2. You mean to say you weren’t able to do a simple Google search on the term “neoliberalism”, before commenting on this forum?

      1. Neo liberal is a confusing term to those of us that were raised with “liberal” to mean “progressive and people centered.” Even more confusing is that Bill Clinton, Tony Blair and their successors – including the US Democrat party – were the principal architects of global neo lib policy. They are “liberal” heroes in a way. It’s a big adjustment in terminology, so give us all a break please.

        1. perhaps some confusion is related to the Neocons of Bush era ..Likes of Cheney // Rumsfeld// that got us in the longest war in our history // The term Neo can indeed be confusing //

    1. The protestors in Colombia may need the help. I know a friend that lives in Colombia and when I asked him this morning about the protestors yesterday, he didn’t know anything about it. I guess it was spotty and not much.

      Not like the rocks and tear gas canisters flying in Cuenca a few days ago.

      1. Huh? The rocks and tear gas where only in small part of El Centro, near the park. The rest of the city was calm. Colombia is in a much more precarious situation than Ecuador because of the drugs and murders although who know what lies ahead.

  2. I wholeheartedly support the broad goals of the so-called indigenous movement; that is, protesting for better conditions for the poor and middle class. However, violence, vandalism, blocking access to cities, and threatening to create an indigenous army are just asking to have their movement suppressed by force. No government can sit back and allow these activities to take place.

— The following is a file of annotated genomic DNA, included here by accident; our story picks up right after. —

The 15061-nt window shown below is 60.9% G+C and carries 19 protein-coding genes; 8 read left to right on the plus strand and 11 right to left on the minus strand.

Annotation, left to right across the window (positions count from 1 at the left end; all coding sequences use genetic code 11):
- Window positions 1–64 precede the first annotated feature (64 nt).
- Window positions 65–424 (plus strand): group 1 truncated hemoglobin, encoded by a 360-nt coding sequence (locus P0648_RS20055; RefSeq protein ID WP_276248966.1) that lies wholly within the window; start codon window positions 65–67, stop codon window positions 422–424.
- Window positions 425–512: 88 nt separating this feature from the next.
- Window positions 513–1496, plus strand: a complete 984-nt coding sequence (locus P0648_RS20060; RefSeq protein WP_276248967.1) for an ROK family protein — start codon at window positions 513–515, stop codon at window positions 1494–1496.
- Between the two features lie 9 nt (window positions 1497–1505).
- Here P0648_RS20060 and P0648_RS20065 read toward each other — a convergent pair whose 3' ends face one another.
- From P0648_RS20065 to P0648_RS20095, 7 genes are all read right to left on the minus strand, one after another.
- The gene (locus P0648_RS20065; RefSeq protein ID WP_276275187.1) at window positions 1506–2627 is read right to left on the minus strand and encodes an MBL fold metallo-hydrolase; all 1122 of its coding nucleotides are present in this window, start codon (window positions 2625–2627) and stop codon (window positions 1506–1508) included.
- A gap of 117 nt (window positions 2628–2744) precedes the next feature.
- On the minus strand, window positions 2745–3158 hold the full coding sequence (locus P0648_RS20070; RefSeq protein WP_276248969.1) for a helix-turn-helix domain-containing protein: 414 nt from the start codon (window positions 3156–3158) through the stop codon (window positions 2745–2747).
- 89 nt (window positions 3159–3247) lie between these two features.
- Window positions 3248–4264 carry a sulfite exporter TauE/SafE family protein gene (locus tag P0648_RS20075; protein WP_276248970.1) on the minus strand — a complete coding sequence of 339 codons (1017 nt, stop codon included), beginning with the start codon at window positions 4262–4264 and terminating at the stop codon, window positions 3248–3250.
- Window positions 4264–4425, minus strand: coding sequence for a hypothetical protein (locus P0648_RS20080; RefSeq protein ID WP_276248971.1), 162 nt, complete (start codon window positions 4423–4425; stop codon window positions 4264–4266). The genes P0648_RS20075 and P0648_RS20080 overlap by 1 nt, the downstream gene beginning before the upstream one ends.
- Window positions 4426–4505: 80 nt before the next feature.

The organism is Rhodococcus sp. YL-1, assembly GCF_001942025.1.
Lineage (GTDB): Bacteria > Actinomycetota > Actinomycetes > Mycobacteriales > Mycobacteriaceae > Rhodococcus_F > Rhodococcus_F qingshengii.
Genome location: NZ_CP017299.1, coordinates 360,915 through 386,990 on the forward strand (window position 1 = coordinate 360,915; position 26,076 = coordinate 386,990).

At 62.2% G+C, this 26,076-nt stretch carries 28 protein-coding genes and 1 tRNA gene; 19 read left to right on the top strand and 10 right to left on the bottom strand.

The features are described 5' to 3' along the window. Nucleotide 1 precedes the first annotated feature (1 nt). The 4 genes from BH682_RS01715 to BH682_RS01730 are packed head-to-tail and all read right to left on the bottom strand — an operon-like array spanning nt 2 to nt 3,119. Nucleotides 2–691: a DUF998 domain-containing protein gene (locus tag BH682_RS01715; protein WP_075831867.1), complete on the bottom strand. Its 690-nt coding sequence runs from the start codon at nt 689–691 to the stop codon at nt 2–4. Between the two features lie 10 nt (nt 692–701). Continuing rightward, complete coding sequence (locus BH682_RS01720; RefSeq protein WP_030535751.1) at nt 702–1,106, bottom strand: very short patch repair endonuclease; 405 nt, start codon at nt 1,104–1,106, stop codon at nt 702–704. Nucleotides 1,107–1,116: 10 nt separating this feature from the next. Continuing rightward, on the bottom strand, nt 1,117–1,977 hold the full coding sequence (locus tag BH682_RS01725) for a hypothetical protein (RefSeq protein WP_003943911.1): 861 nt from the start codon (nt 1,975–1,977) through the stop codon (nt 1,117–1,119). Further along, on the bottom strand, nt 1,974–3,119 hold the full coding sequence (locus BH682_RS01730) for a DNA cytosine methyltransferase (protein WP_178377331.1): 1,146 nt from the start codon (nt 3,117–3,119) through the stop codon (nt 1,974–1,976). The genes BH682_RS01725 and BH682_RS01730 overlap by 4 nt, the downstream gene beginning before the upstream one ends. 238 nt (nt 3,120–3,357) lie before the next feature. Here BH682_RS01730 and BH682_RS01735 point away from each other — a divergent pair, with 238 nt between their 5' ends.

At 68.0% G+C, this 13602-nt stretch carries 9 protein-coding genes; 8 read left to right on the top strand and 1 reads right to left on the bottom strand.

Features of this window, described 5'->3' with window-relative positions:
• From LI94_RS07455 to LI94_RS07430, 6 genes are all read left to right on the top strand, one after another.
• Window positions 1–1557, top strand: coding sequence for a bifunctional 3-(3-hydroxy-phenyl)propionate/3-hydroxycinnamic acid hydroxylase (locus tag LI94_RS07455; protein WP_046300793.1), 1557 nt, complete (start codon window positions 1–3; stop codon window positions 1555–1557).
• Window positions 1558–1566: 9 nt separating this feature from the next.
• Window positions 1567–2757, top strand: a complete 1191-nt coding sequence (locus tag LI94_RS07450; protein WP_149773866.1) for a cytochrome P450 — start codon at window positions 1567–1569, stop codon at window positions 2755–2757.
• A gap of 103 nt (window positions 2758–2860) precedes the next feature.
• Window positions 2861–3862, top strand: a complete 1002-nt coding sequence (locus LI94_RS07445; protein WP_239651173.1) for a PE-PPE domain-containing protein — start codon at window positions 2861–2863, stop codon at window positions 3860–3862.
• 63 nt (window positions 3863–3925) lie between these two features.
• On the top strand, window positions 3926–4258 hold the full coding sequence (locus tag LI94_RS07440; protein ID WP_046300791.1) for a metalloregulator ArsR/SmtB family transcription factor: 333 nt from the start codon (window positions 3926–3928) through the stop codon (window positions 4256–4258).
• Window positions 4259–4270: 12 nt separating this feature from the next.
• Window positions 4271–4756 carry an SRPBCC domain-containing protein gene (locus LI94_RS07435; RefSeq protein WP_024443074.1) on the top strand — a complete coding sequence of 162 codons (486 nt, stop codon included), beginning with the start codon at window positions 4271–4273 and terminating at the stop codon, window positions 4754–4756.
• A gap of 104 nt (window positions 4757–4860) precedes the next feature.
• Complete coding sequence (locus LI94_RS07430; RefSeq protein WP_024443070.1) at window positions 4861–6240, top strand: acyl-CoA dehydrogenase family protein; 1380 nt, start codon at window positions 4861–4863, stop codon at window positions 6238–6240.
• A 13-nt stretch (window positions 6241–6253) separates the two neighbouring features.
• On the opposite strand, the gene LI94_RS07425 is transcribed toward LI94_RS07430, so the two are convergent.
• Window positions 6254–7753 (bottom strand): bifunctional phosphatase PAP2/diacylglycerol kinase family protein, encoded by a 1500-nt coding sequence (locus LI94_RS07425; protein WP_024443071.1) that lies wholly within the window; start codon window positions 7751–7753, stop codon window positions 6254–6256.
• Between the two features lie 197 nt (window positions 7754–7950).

3. Strap in for an interesting ride: Vargas said that protests and strikes (“the uprising”) “will not end until true justice is achieved and the rights of the people are respected.” Define “true justice” and the respect for peoples’ rights that they are seeking… what are the milestones and bench marks? How do we know when we’ve “gotten there”? Sounds like a Colin Kaepernick rabbit hole….. where no one will ever be able to argue that success has been achieved.

    1. Maybe just start with respecting the rights enshrined in the Constitution. We’re literally at the point where that is a faraway goal.

      But yeah, talk about Kaepernick instead of the police brutality he was protesting against in the first place. Diversion accomplished. No need to fix anything.

      1. There your hair trigger goes again! Faulkner…. READ… just read, for a change. No comment here about who is right, and who is wrong….. nothing said about police brutality, one way or the other. ….not even a comment about the Constitution (whose, by the way?). Only an observation that unless a specific, definable goal is somehow put forth, Latin America will have “activists” (akin to Al Sharpton and Jesse Jackson) running around, profiteering off social strife and conflict…. and once they figure out that they can make a very profitable career out of holding up Governments, Companies, and the very people they profess to “support”, they will be sowing the seeds of unrest, disruption, and violence forever. Look at history around the globe. We’ve seen it again, and again……

        Amazing how you try to sound so intelligent and evangelistic, yet come up short again, and again, and again.